Women face another delay as committee misses deadline

by
14 January 2010

by Pat Ashworth

THE draft legislation on women bishops will not be coming before the General Synod for debate next month as scheduled. Instead, the revision committee is expected still to be working on it after Easter. It will not now be debated till July.

In February last year, the Synod asked the revision committee to consider the arrangements, embodied in a statutory code of practice, for those opposed in conscience to women bishops.

At its October 2009 meeting, however, it appeared to move away from the code of practice, and voted for “the vesting by statute of certain functions in bishops with a special responsibility for those with con­scientious difficulties”. The options of an alternative diocese or a regis­tered society for objectors were ruled out, but it appears there was no vote on the adoption of the simplest form of legislation without a statutory code of practice (News, 16 October).

After the move was publicised, there was reportedly confusion among committee members as to what “vesting” involved, and what they had actually voted for. At its November meeting, the committee failed to agree which powers should be ceded legally to bishops who might oversee traditionalist parishes, and voted each function down in turn (News, 20 November).

As a result, a statement after that meeting said: “The committee de­cided, that such arrangements as are made for those unable to receive the episcopal ministry of women will be by way of delegation from the dio­cesan bishop rather than vest­ing.”

The secretary-general of the General Synod, William Fittall, de­clined to comment this week, either about the delay or about the work of the revision committee, in which he is reported to play a significant part. In ad­vance of a pre-Synod briefing on Monday, he considered it would be “discourteous to Synod” for anyone to expound on the committee’s work, a spokesman said, adding that a “running com­mentary” on the process had never been in­tended.

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Synod members have voiced their concerns over the delay. Colin Slater, from Southwell & Notting­ham, who has been on the Synod since 1990, said on Tuesday: “I believe many members of Synod will hear this news with incredulity. The meeting at York in July will be the last in the present quinquen­nium, prior to new elections in the autumn, and it cannot be a perfect scenario that the most important single issue facing the Church of England is left so late in the cycle.”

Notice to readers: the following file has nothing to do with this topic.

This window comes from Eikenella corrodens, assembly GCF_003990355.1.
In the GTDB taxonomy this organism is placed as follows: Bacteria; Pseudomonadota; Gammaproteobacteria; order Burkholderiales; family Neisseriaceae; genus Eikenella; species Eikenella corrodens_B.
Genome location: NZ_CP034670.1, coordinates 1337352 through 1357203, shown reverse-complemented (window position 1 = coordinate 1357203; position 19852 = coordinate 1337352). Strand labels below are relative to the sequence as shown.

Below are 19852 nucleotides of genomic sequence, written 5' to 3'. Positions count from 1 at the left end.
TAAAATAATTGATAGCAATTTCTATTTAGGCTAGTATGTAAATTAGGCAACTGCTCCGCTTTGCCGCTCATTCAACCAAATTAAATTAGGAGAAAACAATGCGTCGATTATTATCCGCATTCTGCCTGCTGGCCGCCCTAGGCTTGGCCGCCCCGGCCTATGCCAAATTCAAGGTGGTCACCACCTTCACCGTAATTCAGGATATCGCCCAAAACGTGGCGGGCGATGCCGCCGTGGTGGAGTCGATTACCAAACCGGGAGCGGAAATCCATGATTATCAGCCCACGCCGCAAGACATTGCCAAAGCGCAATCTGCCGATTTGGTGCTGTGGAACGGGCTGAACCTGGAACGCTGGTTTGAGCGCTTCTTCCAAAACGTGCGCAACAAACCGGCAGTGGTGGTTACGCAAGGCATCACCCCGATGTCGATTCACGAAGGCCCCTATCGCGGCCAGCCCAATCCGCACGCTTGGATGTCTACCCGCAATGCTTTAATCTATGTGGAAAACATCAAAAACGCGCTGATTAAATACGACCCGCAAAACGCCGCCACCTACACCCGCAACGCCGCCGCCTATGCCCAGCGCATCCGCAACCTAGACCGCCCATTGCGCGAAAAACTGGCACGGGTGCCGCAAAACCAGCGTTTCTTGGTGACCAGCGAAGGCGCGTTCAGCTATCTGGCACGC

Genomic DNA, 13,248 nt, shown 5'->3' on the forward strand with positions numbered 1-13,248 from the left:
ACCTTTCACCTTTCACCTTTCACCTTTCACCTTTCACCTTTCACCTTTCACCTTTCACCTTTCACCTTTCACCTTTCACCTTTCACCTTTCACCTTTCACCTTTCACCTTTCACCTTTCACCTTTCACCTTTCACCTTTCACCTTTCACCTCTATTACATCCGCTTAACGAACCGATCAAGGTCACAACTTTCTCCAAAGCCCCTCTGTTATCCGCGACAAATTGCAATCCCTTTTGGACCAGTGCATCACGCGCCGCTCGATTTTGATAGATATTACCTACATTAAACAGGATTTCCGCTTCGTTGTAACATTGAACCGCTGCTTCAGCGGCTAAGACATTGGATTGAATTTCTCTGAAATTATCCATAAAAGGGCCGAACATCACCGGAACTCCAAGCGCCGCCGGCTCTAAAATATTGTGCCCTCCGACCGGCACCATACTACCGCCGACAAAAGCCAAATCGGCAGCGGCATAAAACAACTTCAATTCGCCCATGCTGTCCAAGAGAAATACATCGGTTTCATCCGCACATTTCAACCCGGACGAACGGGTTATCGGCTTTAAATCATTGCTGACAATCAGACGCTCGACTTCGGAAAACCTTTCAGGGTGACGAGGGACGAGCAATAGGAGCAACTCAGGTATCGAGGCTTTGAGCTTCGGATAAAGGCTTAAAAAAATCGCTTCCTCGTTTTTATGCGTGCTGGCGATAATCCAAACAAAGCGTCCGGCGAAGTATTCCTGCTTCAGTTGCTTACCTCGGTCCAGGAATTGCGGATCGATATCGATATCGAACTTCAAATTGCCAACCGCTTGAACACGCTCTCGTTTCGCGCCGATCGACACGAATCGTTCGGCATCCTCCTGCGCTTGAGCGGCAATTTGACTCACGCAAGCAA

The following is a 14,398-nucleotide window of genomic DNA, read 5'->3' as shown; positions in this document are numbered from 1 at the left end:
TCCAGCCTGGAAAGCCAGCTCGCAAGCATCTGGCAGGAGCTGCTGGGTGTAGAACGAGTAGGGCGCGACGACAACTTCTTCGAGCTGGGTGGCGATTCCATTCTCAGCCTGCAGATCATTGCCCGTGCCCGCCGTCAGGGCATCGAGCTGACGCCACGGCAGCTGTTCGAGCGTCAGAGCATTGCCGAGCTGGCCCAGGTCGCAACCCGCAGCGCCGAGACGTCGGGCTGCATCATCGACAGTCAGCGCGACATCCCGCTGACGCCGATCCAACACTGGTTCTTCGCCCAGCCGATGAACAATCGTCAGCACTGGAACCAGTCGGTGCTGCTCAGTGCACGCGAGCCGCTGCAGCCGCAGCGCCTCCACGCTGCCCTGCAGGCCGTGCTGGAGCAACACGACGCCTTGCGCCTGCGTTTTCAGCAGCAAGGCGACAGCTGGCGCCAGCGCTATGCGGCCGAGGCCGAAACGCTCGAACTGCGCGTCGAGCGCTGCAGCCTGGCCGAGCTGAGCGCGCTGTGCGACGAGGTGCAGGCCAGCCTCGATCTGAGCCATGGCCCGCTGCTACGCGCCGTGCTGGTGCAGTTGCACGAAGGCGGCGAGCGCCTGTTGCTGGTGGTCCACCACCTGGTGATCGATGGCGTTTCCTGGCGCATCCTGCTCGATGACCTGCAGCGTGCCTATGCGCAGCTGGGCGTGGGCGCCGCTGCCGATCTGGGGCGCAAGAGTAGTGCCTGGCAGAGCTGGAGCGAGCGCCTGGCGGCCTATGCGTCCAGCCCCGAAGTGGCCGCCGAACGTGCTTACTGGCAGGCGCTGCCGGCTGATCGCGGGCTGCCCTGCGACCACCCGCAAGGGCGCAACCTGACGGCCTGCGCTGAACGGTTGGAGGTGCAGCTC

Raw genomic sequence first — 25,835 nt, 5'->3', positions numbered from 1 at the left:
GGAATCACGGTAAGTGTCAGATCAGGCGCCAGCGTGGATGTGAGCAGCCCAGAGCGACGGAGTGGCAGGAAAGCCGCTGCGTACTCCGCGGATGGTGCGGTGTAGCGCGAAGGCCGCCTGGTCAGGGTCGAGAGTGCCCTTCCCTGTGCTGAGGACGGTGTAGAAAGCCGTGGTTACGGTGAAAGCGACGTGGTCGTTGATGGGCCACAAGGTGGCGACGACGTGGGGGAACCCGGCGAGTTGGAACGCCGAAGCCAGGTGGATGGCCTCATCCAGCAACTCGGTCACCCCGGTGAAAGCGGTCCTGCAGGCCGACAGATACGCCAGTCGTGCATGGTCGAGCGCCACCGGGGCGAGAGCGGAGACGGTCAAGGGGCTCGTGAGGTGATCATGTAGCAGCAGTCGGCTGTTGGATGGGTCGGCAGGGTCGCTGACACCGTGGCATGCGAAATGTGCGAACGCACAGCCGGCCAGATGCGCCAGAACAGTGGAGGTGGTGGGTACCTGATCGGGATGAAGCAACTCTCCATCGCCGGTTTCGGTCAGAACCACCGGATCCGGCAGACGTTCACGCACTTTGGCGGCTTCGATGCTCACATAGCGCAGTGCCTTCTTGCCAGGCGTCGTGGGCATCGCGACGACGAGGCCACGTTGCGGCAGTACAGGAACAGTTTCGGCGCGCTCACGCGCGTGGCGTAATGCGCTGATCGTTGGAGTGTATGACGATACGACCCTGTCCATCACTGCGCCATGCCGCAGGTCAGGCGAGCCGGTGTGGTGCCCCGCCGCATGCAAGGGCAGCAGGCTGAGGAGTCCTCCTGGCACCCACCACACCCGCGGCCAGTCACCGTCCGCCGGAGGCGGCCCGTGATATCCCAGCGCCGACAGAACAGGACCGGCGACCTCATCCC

Women and the Church (WATCH) has described the re­vision process as a charade. Chris­tina Rees, who chairs WATCH, said on Tuesday: “I am not alone in being deeply disappointed that the revision committee will not be producing draft legislation for women bishops. I consider there have been major flaws in the entire process, and that Synod — and the Church and its mission — is paying the price for this flawed pro­cess.”

She also criticised the “completely unnecessary requirement of secrecy over something that the whole Church has owned in open debate”.

Prebendary David Houlding, a member of the Synod’s Catholic group, said that the expectation of the revision committee had been “something a little bit more robust in the way of provision. Now what it has done is to unpick more of the legislation,” he said on Wednes­day.

“It’s rather sad that we’re going to spend the last session of this Synod on what will probably be a very difficult debate. My fear is, will we try and squash it all in and therefore not get it right again? We need to have the matter settled, and we haven’t got time on our side. It has to go to a second revision stage now, which probably means a new committee. It’s a mess, and I don’t think it suits anyone from either side to have a delay.”

He did not feel the delay would have much of an impact on those who might be considering the Vatican’s offer of an Ordinariate for unhappy Anglicans, describing it as a “huge distraction from what we’re trying to achieve. The Vatican’s offer doesn’t amount to anything yet. We should be focusing on the synodical process.”

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